The Trial That Gave Vodou A Bad Name

It was a Saturday, market day in Port-au-Prince, and the chance to meet friends, gossip and shop had drawn large crowds to the Haitian capital. Sophisticated, French-educated members of the urban ruling class crammed into the market square beside illiterate farmers, a generation removed from slavery, who had walked in from the surrounding villages for a rare day out.

The Ottoman Empire's Life-or-Death Race

The executioners of the Ottoman Empire were never noted for their mercy; just ask the teenage Sultan Osman II, who in May 1622 suffered an excruciating death by “compression of the testicles”–as contemporary chronicles put it–at the hands of an assassin known as Pehlivan the Oil Wrestler. There was reason for this ruthlessness, however; for much of its history (the most successful bit, in fact), the Ottoman dynasty flourished—ruling over modern Turkey, the Balkans and most of North Africa and the Middle East—thanks in part to the staggering violence it meted out to the highest and mightiest members of society.

More articles by Mike Dash

The Epic Struggle to Tunnel Under the Thames

Today, engineers deal with treacherous ground by pressurizing their workfaces (though that solution still leaves tunnelers vulnerable to the problems that come from working in high-pressure environments, including bone-rot and even the bends). In the early 19th century, such measures were still decades away. The first men to attempt a tunnel beneath the Thames—gangs of Cornish miners brought to London in 1807 by businessmen banded together as the Thames Archway Company—had little to guide them.

The Mystery of the Five Wounds

Until the twentieth century, reports of stigmata were confined to Catholic Europe, but the most recent count of contemporary cases, made about a decade ago, included about 25 cases scattered around the world, including one in Korea and one in Japan. This in itself is a remarkable development, but there has also been a dramatic change in the ratio of male to female stigmatics. Overall, the vast majority have always been women: 353, compared to just 54 men, a ratio of almost seven to one. But according to Harrison’s analysis, that ratio has changed dramatically in the last half-century. Among the 44 cases reported since 1946, it is 2.4:1, and among living stigmatics it is a mere 1.5:1. Harrison suggests that this may be explained “by the changes in the balance of authority between men and women, both in the church and society,” and that in previous centuries women may have manifested stigmata to draw attention to themselves in a society dominated by men and in a church that excluded them from the priesthood. Citing stigmatics who effected local religious revivals or became the leaders of messianic sects, Harrison notes “the role stigmata plays in granting to individuals and congregations a direct spiritual authority.”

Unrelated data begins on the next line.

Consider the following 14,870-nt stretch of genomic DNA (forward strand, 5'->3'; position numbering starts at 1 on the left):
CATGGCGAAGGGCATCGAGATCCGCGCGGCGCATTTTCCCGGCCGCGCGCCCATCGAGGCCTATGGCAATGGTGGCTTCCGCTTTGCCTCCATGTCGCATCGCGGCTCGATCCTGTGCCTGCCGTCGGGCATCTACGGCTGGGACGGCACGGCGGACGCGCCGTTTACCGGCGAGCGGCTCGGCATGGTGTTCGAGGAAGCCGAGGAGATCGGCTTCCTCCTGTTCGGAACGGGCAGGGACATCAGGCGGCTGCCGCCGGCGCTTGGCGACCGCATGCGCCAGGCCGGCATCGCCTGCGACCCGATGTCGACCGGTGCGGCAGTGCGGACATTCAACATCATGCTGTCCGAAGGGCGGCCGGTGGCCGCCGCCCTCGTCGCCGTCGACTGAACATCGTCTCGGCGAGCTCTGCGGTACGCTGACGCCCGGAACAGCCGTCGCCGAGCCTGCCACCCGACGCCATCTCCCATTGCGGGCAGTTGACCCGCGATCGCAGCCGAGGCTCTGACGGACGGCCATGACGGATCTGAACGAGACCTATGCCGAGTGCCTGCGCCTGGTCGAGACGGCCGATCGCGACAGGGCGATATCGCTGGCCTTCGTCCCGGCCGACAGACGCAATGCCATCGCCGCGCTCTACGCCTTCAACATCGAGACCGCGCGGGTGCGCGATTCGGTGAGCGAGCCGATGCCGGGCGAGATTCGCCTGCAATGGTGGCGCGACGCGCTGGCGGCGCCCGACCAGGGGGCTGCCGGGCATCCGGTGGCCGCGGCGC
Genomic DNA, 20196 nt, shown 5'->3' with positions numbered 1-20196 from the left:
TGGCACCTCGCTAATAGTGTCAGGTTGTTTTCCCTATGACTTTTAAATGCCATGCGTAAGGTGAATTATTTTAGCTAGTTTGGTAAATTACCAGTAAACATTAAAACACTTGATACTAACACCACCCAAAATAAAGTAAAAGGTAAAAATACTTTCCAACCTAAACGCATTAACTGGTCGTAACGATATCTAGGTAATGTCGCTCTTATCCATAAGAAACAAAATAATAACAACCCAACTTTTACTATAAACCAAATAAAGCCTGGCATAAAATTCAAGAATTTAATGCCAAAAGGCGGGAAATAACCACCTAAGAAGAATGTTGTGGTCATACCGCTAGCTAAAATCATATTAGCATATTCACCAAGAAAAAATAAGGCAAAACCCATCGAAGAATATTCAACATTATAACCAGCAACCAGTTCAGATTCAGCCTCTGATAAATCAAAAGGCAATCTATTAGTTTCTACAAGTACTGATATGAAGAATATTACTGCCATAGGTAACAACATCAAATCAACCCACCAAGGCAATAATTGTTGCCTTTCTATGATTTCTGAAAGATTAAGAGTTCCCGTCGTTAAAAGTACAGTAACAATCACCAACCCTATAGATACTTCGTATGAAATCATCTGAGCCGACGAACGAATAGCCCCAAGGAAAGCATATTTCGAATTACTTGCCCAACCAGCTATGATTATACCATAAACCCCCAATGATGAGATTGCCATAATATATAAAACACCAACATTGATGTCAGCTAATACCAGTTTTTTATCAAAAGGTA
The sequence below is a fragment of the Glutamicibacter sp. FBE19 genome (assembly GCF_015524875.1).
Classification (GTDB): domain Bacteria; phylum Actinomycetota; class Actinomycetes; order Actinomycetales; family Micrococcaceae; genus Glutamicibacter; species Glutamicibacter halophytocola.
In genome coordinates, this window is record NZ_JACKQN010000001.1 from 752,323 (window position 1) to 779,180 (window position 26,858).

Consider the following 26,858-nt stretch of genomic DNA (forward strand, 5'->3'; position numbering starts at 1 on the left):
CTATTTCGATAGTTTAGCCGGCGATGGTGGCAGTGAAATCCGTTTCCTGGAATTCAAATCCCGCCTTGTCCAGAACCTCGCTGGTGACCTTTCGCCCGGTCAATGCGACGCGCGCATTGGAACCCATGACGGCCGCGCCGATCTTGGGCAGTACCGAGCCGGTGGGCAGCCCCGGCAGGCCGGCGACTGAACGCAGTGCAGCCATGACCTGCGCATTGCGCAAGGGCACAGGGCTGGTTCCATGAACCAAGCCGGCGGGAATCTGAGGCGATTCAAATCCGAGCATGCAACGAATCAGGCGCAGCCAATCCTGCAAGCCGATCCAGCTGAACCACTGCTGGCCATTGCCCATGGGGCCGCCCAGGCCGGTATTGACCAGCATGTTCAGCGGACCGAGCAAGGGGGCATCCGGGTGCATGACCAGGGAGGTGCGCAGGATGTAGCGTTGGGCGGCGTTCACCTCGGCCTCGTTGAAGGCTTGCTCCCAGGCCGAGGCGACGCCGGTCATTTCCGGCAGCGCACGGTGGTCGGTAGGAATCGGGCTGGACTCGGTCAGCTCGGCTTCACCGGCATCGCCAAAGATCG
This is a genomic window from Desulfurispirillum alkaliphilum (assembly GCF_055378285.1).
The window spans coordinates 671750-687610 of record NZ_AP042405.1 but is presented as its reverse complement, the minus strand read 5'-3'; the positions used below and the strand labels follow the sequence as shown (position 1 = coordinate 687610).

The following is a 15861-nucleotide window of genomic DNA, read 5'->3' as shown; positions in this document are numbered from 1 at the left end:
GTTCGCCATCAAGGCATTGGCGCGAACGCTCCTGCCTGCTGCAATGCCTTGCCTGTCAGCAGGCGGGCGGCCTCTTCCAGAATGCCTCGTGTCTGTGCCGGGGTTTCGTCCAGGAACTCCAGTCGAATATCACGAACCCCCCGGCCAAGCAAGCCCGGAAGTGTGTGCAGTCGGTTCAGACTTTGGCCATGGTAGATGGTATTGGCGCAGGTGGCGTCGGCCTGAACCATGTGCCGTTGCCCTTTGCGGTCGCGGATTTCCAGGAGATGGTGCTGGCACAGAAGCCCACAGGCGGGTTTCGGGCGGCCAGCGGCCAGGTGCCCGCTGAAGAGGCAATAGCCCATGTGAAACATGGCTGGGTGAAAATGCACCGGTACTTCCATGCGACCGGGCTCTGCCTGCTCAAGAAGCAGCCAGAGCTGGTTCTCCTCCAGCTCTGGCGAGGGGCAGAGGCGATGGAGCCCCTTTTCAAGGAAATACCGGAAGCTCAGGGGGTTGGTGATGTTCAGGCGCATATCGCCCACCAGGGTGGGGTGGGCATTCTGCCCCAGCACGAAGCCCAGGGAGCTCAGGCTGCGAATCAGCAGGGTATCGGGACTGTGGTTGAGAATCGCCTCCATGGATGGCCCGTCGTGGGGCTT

The Woman Who Bested the Men at Math

To be a woman in the Victorian age was to be weak: the connection was that definite. To be female was also to be fragile, dependent, prone to nerves and—not least—possessed of a mind that was several degrees inferior to a man’s. For much of the 19th century, women were not expected to shine either academically or athletically, and those who attempted to do so were cautioned that they were taking an appalling risk. Mainstream medicine was clear on this point: to dream of studying at the university level was to chance madness or sterility, if not both.

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